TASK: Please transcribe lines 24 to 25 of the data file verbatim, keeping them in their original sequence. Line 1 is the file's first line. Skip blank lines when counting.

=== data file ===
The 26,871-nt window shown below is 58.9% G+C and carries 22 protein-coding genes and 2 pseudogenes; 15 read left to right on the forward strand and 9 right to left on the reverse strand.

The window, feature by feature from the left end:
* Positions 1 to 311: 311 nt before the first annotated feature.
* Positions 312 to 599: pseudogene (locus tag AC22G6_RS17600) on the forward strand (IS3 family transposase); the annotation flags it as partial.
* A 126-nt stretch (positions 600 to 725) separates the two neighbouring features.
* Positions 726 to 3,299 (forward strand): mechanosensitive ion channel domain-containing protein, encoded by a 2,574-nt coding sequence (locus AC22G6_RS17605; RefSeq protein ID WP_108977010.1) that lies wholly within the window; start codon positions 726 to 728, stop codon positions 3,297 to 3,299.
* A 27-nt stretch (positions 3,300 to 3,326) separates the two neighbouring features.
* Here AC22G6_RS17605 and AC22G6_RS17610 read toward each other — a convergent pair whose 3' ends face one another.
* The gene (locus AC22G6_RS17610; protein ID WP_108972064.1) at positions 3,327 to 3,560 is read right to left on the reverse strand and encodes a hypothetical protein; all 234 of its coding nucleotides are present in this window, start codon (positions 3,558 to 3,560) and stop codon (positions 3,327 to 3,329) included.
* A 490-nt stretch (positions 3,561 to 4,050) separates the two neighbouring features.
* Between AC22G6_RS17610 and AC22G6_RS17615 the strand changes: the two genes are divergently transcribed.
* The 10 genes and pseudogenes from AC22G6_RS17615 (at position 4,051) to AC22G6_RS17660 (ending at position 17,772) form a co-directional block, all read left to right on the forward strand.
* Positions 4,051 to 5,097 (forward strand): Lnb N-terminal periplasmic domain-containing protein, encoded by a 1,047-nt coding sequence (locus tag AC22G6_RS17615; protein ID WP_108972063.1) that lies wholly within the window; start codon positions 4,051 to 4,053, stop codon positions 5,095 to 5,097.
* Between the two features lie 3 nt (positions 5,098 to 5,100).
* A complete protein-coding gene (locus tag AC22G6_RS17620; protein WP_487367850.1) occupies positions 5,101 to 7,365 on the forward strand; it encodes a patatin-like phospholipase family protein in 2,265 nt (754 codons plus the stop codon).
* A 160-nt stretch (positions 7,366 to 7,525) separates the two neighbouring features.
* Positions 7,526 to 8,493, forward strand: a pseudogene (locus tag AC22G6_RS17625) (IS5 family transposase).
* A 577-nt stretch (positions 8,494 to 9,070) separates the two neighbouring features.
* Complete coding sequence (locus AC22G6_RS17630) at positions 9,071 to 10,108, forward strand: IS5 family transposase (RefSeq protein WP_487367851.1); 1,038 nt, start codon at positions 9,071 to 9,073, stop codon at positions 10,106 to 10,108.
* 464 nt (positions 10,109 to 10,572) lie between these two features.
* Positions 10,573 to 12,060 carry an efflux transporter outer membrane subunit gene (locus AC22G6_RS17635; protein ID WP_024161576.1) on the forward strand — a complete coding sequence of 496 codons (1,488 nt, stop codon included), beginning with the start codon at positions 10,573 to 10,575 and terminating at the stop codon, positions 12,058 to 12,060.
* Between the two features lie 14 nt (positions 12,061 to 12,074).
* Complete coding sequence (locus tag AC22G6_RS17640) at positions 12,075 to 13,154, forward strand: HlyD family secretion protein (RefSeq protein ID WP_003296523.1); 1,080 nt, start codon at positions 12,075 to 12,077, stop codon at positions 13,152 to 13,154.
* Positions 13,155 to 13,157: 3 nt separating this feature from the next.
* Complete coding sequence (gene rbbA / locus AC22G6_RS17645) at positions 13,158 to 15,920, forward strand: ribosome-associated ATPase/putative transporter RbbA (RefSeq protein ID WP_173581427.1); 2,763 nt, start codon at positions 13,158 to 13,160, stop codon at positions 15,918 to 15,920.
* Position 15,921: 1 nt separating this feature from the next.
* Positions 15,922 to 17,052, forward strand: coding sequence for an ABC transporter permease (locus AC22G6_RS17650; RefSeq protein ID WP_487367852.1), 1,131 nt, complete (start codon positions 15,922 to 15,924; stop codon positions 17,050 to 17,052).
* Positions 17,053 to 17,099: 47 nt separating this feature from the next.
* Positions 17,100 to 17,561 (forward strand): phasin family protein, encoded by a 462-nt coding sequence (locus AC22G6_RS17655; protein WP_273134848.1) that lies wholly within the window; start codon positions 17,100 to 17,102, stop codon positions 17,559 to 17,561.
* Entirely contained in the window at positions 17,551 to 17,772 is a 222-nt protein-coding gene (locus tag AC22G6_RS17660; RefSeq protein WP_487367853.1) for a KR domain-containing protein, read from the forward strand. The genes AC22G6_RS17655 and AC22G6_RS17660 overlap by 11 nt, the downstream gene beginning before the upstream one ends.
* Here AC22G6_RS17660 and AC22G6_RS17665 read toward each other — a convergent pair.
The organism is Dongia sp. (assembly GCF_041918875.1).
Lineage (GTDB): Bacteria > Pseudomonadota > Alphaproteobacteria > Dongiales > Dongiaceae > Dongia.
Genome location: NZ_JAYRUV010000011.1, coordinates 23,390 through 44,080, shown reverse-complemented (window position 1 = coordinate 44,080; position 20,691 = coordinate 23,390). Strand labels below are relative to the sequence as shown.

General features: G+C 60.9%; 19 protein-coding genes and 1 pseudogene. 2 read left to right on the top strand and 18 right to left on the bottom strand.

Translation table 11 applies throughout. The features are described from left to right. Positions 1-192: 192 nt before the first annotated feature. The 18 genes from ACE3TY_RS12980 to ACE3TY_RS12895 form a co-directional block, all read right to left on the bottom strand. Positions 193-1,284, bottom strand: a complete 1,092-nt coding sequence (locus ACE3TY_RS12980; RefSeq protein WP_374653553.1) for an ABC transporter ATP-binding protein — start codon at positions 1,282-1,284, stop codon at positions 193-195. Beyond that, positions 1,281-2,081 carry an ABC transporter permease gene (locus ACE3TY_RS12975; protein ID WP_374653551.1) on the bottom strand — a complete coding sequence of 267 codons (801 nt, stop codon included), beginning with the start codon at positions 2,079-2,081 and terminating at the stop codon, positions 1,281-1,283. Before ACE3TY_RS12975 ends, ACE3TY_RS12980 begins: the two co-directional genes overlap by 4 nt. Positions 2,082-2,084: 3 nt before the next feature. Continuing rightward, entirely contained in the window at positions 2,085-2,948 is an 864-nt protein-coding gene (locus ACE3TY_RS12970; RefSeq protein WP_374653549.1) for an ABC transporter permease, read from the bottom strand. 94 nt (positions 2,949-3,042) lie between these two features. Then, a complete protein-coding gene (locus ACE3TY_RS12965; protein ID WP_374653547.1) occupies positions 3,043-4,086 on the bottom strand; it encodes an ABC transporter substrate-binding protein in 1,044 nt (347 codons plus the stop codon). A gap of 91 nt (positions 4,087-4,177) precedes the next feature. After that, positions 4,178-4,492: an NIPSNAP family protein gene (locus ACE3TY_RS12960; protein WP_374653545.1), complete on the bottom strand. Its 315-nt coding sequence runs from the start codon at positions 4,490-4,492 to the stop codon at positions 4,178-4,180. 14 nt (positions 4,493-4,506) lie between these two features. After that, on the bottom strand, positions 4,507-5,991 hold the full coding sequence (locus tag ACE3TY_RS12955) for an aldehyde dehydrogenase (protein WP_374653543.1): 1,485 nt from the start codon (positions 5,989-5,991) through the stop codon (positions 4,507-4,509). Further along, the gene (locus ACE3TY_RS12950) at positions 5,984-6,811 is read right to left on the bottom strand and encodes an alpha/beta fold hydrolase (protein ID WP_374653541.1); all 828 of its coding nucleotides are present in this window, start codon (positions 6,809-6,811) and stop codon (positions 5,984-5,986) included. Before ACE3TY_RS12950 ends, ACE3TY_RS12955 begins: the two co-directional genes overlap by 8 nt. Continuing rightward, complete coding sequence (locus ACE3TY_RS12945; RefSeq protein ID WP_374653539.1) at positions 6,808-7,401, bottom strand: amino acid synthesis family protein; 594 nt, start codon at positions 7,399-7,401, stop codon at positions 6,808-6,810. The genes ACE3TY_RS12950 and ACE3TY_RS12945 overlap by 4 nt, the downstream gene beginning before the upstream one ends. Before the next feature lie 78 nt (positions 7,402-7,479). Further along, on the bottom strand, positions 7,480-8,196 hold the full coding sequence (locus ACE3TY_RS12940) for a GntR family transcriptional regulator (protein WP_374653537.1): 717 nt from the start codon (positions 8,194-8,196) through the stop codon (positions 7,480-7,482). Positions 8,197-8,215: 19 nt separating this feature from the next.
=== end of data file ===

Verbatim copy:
* Positions 13,155 to 13,157: 3 nt separating this feature from the next.
* Complete coding sequence (gene rbbA / locus AC22G6_RS17645) at positions 13,158 to 15,920, forward strand: ribosome-associated ATPase/putative transporter RbbA (RefSeq protein ID WP_173581427.1); 2,763 nt, start codon at positions 13,158 to 13,160, stop codon at positions 15,918 to 15,920.